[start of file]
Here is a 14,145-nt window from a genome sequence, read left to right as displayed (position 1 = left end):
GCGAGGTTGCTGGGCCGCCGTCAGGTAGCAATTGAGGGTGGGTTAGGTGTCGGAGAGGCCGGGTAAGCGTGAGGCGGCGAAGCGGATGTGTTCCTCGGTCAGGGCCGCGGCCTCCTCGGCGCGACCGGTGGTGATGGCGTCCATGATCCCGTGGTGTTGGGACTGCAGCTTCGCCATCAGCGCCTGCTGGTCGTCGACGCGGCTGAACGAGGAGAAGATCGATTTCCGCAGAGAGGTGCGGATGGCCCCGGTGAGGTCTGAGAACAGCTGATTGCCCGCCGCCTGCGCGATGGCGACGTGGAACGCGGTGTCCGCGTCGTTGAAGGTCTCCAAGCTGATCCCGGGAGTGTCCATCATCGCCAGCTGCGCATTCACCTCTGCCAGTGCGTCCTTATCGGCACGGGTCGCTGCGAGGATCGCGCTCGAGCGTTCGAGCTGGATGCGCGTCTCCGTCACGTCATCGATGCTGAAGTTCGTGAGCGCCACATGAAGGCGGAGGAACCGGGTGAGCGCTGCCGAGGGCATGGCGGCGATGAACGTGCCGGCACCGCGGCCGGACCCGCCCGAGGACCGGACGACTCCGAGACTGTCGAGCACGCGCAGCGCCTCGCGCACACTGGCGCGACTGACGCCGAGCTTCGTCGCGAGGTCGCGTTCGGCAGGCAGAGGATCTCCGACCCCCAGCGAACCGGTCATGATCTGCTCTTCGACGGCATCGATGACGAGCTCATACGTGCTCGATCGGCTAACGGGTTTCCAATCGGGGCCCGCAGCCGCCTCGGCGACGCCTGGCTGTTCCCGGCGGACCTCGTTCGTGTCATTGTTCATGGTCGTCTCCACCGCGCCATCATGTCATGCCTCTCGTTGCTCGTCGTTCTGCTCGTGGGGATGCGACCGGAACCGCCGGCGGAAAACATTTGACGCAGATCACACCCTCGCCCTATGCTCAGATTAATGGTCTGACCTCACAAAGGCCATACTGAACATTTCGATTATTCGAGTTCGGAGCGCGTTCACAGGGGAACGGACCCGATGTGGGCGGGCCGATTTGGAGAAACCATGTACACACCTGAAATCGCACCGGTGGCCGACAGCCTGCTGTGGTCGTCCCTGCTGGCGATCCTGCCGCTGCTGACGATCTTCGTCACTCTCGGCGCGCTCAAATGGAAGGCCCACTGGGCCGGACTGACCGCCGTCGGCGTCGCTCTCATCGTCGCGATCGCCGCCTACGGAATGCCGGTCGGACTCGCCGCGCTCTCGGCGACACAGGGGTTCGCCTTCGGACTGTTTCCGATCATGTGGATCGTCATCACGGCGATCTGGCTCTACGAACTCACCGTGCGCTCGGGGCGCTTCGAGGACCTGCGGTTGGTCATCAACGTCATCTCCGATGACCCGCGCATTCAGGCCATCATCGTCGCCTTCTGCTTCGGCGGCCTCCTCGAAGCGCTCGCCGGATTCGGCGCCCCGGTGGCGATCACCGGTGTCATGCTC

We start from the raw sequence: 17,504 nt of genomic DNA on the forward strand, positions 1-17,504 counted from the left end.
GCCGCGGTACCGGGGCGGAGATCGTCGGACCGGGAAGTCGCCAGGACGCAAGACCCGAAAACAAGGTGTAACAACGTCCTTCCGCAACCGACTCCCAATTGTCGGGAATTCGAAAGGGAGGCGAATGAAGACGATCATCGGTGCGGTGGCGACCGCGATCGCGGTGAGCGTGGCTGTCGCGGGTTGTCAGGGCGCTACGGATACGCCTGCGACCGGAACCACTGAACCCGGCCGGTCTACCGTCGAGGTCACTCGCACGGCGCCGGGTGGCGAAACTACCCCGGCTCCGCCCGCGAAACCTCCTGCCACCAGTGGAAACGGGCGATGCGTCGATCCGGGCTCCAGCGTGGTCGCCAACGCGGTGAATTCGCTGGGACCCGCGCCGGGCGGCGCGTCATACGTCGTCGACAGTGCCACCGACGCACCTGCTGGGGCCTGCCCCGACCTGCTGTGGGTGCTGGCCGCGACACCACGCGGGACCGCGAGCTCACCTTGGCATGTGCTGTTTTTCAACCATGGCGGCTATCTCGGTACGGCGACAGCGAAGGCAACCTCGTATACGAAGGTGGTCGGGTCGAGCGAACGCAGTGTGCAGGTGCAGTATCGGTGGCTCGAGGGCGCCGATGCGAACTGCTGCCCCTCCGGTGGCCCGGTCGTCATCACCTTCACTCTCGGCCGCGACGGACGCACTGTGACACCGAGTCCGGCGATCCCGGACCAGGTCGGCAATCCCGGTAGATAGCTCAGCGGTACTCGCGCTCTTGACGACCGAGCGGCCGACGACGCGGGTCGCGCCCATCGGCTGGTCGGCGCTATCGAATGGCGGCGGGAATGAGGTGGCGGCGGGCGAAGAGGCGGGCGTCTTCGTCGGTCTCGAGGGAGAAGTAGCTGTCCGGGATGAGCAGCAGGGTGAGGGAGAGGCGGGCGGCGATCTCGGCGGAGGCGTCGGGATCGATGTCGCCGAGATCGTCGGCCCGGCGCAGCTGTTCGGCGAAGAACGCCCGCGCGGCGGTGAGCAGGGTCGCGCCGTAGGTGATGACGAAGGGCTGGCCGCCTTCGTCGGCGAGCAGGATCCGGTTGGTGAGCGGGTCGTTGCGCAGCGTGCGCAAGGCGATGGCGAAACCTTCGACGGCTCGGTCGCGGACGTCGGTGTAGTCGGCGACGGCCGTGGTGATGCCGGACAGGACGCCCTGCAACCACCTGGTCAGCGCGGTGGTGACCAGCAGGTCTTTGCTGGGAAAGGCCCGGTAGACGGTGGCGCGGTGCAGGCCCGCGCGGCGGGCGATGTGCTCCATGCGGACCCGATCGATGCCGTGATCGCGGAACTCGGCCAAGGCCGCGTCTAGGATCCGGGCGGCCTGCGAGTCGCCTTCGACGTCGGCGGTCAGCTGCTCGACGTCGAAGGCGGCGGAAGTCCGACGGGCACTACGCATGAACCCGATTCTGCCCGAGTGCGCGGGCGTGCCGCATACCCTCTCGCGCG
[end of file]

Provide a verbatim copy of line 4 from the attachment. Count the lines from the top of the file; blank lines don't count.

GCCGCGGTACCGGGGCGGAGATCGTCGGACCGGGAAGTCGCCAGGACGCAAGACCCGAAAACAAGGTGTAACAACGTCCTTCCGCAACCGACTCCCAATTGTCGGGAATTCGAAAGGGAGGCGAATGAAGACGATCATCGGTGCGGTGGCGACCGCGATCGCGGTGAGCGTGGCTGTCGCGGGTTGTCAGGGCGCTACGGATACGCCTGCGACCGGAACCACTGAACCCGGCCGGTCTACCGTCGAGGTCACTCGCACGGCGCCGGGTGGCGAAACTACCCCGGCTCCGCCCGCGAAACCTCCTGCCACCAGTGGAAACGGGCGATGCGTCGATCCGGGCTCCAGCGTGGTCGCCAACGCGGTGAATTCGCTGGGACCCGCGCCGGGCGGCGCGTCATACGTCGTCGACAGTGCCACCGACGCACCTGCTGGGGCCTGCCCCGACCTGCTGTGGGTGCTGGCCGCGACACCACGCGGGACCGCGAGCTCACCTTGGCATGTGCTGTTTTTCAACCATGGCGGCTATCTCGGTACGGCGACAGCGAAGGCAACCTCGTATACGAAGGTGGTCGGGTCGAGCGAACGCAGTGTGCAGGTGCAGTATCGGTGGCTCGAGGGCGCCGATGCGAACTGCTGCCCCTCCGGTGGCCCGGTCGTCATCACCTTCACTCTCGGCCGCGACGGACGCACTGTGACACCGAGTCCGGCGATCCCGGACCAGGTCGGCAATCCCGGTAGATAGCTCAGCGGTACTCGCGCTCTTGACGACCGAGCGGCCGACGACGCGGGTCGCGCCCATCGGCTGGTCGGCGCTATCGAATGGCGGCGGGAATGAGGTGGCGGCGGGCGAAGAGGCGGGCGTCTTCGTCGGTCTCGAGGGAGAAGTAGCTGTCCGGGATGAGCAGCAGGGTGAGGGAGAGGCGGGCGGCGATCTCGGCGGAGGCGTCGGGATCGATGTCGCCGAGATCGTCGGCCCGGCGCAGCTGTTCGGCGAAGAACGCCCGCGCGGCGGTGAGCAGGGTCGCGCCGTAGGTGATGACGAAGGGCTGGCCGCCTTCGTCGGCGAGCAGGATCCGGTTGGTGAGCGGGTCGTTGCGCAGCGTGCGCAAGGCGATGGCGAAACCTTCGACGGCTCGGTCGCGGACGTCGGTGTAGTCGGCGACGGCCGTGGTGATGCCGGACAGGACGCCCTGCAACCACCTGGTCAGCGCGGTGGTGACCAGCAGGTCTTTGCTGGGAAAGGCCCGGTAGACGGTGGCGCGGTGCAGGCCCGCGCGGCGGGCGATGTGCTCCATGCGGACCCGATCGATGCCGTGATCGCGGAACTCGGCCAAGGCCGCGTCTAGGATCCGGGCGGCCTGCGAGTCGCCTTCGACGTCGGCGGTCAGCTGCTCGACGTCGAAGGCGGCGGAAGTCCGACGGGCACTACGCATGAACCCGATTCTGCCCGAGTGCGCGGGCGTGCCGCATACCCTCTCGCGCG